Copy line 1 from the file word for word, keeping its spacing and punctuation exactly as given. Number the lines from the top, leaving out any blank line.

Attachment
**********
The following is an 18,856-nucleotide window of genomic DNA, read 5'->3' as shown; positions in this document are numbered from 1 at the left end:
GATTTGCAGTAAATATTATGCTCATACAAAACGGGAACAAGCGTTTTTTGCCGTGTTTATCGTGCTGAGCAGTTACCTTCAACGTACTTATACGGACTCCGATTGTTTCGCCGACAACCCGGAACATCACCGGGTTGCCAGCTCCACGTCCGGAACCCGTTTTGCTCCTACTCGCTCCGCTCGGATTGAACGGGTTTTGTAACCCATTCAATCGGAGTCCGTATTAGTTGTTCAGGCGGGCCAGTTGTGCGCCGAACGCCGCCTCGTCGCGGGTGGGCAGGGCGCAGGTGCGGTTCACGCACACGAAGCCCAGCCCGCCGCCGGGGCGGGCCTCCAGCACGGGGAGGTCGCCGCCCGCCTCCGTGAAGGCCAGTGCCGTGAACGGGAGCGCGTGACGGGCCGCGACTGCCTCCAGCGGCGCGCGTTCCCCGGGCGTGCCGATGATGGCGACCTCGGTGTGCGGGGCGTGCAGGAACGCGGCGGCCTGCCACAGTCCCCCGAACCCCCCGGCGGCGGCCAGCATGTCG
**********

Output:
The following is an 18,856-nucleotide window of genomic DNA, read 5'->3' as shown; positions in this document are numbered from 1 at the left end: